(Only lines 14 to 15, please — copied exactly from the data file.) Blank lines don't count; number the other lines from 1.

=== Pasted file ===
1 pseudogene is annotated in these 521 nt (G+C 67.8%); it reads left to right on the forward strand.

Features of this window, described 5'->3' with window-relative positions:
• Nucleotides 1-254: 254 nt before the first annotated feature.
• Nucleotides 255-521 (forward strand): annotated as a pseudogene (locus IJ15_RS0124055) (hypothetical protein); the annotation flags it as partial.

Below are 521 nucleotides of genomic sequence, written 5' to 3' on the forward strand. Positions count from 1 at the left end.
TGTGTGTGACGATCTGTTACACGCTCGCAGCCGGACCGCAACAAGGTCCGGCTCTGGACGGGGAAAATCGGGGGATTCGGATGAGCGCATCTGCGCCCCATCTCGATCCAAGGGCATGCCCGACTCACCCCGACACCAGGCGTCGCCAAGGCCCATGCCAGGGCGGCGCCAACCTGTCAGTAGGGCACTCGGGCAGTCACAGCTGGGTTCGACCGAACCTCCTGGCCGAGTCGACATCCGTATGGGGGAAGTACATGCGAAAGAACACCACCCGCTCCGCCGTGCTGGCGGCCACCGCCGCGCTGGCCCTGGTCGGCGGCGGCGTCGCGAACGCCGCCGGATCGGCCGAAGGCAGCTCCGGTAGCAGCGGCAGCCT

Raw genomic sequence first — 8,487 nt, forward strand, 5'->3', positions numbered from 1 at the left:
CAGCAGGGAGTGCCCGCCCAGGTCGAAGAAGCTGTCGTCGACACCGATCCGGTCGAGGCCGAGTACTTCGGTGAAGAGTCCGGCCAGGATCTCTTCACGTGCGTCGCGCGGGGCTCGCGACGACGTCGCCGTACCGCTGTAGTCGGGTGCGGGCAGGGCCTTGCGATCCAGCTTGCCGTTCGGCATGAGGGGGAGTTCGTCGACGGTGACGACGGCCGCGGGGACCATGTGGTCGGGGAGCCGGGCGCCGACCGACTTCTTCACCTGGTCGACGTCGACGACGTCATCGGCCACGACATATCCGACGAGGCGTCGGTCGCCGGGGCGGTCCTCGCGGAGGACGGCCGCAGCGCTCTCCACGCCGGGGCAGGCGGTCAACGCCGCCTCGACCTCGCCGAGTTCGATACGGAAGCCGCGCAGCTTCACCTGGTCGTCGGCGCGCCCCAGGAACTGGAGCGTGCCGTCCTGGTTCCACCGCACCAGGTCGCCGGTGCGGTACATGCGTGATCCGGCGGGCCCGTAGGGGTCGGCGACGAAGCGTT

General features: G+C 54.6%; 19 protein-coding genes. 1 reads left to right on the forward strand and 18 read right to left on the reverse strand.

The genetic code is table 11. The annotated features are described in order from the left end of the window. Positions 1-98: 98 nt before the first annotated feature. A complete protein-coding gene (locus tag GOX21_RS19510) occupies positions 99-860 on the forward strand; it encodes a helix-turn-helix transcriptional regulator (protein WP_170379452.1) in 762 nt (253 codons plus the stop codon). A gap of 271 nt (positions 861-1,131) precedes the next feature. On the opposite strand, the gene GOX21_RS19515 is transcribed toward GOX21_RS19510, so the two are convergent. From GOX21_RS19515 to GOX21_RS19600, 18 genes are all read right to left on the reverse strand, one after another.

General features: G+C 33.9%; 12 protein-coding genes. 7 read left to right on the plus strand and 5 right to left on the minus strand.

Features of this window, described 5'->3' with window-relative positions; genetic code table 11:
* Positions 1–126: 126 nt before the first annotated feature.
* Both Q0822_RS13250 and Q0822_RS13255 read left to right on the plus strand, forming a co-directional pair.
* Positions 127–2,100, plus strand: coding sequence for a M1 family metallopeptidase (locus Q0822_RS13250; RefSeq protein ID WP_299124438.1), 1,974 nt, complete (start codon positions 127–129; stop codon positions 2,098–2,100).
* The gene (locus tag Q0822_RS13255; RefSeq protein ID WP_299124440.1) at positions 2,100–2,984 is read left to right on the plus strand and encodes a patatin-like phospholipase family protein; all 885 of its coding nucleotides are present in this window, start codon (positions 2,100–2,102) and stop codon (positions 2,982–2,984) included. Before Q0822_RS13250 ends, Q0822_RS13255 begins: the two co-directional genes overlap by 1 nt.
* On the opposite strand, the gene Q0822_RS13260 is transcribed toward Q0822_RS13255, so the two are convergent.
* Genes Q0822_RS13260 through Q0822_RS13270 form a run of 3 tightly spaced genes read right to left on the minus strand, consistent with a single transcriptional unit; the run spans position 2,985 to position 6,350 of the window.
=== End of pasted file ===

* Both Q0822_RS13250 and Q0822_RS13255 read left to right on the plus strand, forming a co-directional pair.
* Positions 127–2,100, plus strand: coding sequence for a M1 family metallopeptidase (locus Q0822_RS13250; RefSeq protein ID WP_299124438.1), 1,974 nt, complete (start codon positions 127–129; stop codon positions 2,098–2,100).